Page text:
Welcome to LabBook, our weekly roundup of University of Chicago Medicine & Biological Sciences research news from around campus and the internet. Each Friday, LabBook will recap the week on the blog, link to news stories about our faculty and studies, and briefly summarize a handful of recent publications by our researchers.
THIS WEEK ON THE BLOG
On Tuesday John Easton remembered Donald Rowley, MD, 1923-2013, who died in February at the age of 90. He was professor emeritus in the Department of Pathology and the Committee on Immunology, a pioneer in discovering how the immune system functions and the inventor of the gel electrode, a crucial tool that monitors cardiac activity.
On Wednesday I wrote about Dr. Jon Grant, director of the new Center of Excellence in Gambling Research, which focuses on a multidisciplinary approach to gambling disorders and other impulse-related addictions. In an article from DNAinfo, Grant noted that he avoids fast food, doesn’t use a computer at home and even foregoes checking email on a smartphone, all pretty noble qualities for someone studying how to help people with impulse control.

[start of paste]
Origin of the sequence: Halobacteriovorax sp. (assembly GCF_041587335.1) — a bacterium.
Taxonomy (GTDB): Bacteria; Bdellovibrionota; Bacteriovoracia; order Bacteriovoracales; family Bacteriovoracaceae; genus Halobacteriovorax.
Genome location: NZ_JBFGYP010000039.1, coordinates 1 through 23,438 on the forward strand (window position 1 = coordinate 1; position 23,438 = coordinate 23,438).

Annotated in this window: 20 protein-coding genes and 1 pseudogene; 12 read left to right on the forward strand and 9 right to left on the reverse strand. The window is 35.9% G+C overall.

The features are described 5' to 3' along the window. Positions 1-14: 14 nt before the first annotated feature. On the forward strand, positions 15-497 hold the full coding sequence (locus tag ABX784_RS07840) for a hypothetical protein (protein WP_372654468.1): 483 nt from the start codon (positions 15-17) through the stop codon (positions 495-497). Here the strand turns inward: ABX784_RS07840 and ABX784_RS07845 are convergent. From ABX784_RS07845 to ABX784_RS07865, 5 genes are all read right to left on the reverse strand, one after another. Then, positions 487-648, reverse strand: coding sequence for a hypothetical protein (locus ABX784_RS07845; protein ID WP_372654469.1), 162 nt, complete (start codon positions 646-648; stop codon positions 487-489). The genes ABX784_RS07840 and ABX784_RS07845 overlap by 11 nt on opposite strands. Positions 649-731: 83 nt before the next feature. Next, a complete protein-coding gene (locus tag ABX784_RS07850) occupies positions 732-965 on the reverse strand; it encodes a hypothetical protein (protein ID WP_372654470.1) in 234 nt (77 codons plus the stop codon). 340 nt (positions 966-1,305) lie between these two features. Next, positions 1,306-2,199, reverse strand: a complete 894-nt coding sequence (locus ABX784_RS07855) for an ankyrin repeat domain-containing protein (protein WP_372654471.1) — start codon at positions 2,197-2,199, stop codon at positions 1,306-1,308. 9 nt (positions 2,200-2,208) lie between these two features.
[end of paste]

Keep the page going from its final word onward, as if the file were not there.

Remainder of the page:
On Thursday I wrote about research by Laure Ségurel, a postdoctoral researcher in the Department of Human Genetics, who analyzed the genetic makeup of two groups of herders and farmers from central Asia to see what she could find out about how type 2 diabetes managed to elude natural selection and persist today.
And also on Thursday, we highlighted the results of a clinical trial by Dr. Scott Eggener and Dr. Aytekin Oto showing that “focal therapy” for prostate cancer, using precision imaging and laser treatment, could offer a middle ground of targeted therapy.
RESEARCH IN THE NEWS
Nathaniel Kleitman, known as the “father of modern sleep research,” established the world’s first sleep laboratory here at the University of Chicago in the 1920s. Elizabeth Kolbert from the New Yorker featured Kleitman’s work this week in a long piece about the science of sleeplessness. Kleitman was no mere scientist conducting research on others though. He made himself a subject too. Kolbert points out that he once kept himself awake for 115 hours straight as part of a sleep deprivation experiment.
Microbiologist Jack Gilbert is making a career out of cataloguing microorganisms that live in specific environments around the world, from the home to our new hospital. Now he and graduate student Sean Gibbons analyzed water from the English Channel and found that if you look hard enough, you can find nearly every bacterial species in the world in one two liter sample. Ed Yong from National Geographic covered their research, and I’ll be posting a follow up story on the project in the next few weeks.
And finally, Dr. Donald Jensen was featured again this week on his work to find a cure for hepatitis C. He spoke to the Wall Street Journal about the dilemma hep C patients face when choosing current treatments that have significant side effects or deciding to wait for more effective treatments coming soon. He also spoke to WGN TV, saying, “This is a curable disease.”